The operation time T2 of the timer 96 is a period of time corresponding to the time interval between the sequential coin insertion when the coins are sequentially inserted with a proper interval. When a following coin passes the coin detector 7 during the operation time of the timer 96, the signal of the fourth stage R4 of the shift register 52 becomes "1", which is applied to the reset input of the flip-flop 95 to forcibly reset the flip-flop 95 since the flip-flop 95 is of a reset precedence type. If the inserted coin is detected to be true, the signal "1" from the flip-flop 93 is applied to the set input of the flip-flop 95 to cause the flip-flop 95 to be set immediately upon falling of the reset input thereof to "0" and to cause the input of the timer 96 to rise. Thus, the operation time of the timer is again started from the beginning.

Therefore, when the coins are sequentially inserted in the coin receiving apparatus and are detected to be true, the timer 96 produces continuously an output "0" without interruption to cause the solenoid 9 to be continuously energized. If a following coin has been detected to be false among continuously inserted coins, the output of the final stage R5 of the shift register 52 is applied to the input of an AND gate 106 and the output "0" of the control section 90 is applied to the inhibit gate input of the AND gate 106 to cause the AND gate 106 to produce an output "1", which is applied to the reset input of the flip-flop 93 to cause the flip-flop 93 to be reset but not to cause the flip-flop 95 to be set.

When the operation time of the timer 96 is completed, the output "1" of the timer 96 is applied to the input of the AND gate 97 to cause the AND gate 97 to produce an output "1", which is applied to the reset input of the flip-flop 93 via an OR gate 98 to cause the flip-flop 93 to be reset. In the event that the solenoid 9 is defective does not produce a signal, the signal "1" is applied on a line 99 and is applied to the set input of a flip-flop 101 via an AND gate 100 to cause the flip-flop 101 to be set to produce a trouble signal ST therefrom.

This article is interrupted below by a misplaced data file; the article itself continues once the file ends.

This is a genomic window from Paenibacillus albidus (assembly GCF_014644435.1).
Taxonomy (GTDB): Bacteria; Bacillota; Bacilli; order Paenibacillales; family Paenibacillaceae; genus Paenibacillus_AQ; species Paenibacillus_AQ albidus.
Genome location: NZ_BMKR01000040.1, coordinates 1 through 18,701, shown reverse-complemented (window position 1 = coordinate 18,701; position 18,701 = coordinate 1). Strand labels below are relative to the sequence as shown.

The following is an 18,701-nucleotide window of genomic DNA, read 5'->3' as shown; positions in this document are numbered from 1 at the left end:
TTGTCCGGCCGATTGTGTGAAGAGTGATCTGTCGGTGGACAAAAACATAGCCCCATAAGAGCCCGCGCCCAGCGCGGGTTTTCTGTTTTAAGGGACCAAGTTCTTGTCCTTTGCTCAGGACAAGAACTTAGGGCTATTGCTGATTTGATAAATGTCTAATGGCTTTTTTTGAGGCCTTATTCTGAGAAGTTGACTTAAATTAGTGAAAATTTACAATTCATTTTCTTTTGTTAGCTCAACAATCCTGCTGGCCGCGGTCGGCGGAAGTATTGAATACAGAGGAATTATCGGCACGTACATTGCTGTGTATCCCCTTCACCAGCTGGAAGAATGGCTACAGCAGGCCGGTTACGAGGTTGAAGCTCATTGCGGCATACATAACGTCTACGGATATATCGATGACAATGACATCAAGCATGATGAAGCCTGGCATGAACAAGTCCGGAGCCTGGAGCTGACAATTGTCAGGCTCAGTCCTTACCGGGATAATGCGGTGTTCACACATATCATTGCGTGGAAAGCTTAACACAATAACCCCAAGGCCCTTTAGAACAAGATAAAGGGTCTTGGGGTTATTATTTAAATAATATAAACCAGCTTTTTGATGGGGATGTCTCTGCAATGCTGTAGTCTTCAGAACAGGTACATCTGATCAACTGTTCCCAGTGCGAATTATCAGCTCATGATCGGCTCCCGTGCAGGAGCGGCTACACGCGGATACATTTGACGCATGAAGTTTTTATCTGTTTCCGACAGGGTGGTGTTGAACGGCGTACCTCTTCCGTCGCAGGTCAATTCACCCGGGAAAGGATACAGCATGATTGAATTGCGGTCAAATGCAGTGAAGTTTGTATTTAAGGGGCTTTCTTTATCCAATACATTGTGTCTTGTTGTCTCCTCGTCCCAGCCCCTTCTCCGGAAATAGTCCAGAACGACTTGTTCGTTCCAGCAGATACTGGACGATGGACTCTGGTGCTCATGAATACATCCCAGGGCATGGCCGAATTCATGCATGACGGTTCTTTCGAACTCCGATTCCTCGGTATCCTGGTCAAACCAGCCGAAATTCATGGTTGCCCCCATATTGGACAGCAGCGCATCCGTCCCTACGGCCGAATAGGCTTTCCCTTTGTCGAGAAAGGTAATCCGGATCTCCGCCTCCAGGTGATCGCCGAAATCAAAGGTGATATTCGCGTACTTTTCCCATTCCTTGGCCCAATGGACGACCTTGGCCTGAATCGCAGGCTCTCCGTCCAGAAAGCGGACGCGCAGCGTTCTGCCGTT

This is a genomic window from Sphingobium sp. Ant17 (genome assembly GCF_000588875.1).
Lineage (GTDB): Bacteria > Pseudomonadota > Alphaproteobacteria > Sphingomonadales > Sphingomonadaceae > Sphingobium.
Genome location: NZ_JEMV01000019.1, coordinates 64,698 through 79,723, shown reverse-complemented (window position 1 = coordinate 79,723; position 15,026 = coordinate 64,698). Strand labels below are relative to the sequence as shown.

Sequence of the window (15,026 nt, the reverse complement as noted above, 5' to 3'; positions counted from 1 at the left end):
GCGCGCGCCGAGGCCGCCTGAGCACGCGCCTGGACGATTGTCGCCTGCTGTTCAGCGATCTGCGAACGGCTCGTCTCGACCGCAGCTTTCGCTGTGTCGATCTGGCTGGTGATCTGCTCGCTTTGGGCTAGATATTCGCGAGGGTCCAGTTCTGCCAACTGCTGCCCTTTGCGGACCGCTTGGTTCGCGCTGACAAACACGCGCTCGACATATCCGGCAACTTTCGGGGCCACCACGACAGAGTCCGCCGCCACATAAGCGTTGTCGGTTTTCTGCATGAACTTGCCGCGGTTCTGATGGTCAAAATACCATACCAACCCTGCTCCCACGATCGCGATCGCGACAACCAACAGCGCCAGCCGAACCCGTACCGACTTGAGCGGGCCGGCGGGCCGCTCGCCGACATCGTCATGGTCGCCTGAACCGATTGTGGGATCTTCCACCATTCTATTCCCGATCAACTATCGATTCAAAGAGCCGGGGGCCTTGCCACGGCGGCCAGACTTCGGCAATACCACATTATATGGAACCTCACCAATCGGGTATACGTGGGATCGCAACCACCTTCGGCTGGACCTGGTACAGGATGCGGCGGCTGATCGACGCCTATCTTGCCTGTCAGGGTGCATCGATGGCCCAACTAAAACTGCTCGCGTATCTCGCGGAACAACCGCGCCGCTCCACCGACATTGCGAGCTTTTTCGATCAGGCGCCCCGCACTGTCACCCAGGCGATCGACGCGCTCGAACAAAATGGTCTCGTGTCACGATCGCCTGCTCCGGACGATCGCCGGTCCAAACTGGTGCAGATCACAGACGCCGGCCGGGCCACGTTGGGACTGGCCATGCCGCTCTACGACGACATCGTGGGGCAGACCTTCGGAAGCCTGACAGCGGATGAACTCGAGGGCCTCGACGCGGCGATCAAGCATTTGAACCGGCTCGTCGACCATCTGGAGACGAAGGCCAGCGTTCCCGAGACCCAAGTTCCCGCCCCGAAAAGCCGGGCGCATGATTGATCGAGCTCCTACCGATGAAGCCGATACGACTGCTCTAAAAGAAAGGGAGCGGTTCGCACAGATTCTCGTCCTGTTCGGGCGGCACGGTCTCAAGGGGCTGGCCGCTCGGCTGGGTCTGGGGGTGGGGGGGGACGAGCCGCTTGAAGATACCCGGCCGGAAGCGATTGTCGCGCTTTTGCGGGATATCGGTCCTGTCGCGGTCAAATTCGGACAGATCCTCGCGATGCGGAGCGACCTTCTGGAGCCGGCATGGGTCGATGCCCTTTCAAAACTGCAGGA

The output of the final stage R5 of the shift register 52 is applied to a reset signal register (not shown) via a delay circuit 102 to cause the reset signal register to produce a reset signal. This reset signal is provided to reset the memory in the flip-flops of the coin receiving apparatus shown in FIG. 4, and the delay circuit 102 produces one reset signal every time when one inserted coin is completely detected.

The prevention of receiving coins inserted without a sufficient interval will now be described. In case the coin previously inserted in the apparatus is still retained in the coin detection path 3, the signal "1" remains in any of the stages R1 to R4 of the shift register 52 and signal "0" is in the final stage R5 of the register 52. Accordingly, the signal "0" from the final stage R5 of the shift register 52 is applied to the inhibit gate input of an AND gate 103. In the meanwhile, if the coin diameter detection time TE1 of the coin previously inserted has completed, the AND gate 49 produces an output "0", which is applied to the other inhibit gate input of the AND gate 103.

In case two or more coins are inserted in too rapid succession in the coin detection path 3 of the receiving apparatus, the flip-flop 30 produces an output "1", which is applied to the input of the AND gate 103 which produces an output "1" therefrom. Thus, when the successive insertion of two or more coins without a sufficient interval has been detected, the output of the AND gate 103 is applied to the set input of the flip-flop 104 to cause the flip-flop 104 to be set, and the flip-flop 104 produces a set output "1", which is applied to the reset signal register (not shown), which produces the reset signal. This reset signal is applied to the respective flip-flops particularly flip-flops 63 to 69 shown in FIG. 4 to cause the flip-flop to be reset. Accordingly, detection of the inserted coins is not made and the receiving solenoid 9 is not energized, and all the coins inserted without a sufficient interval are returned to the return path 12.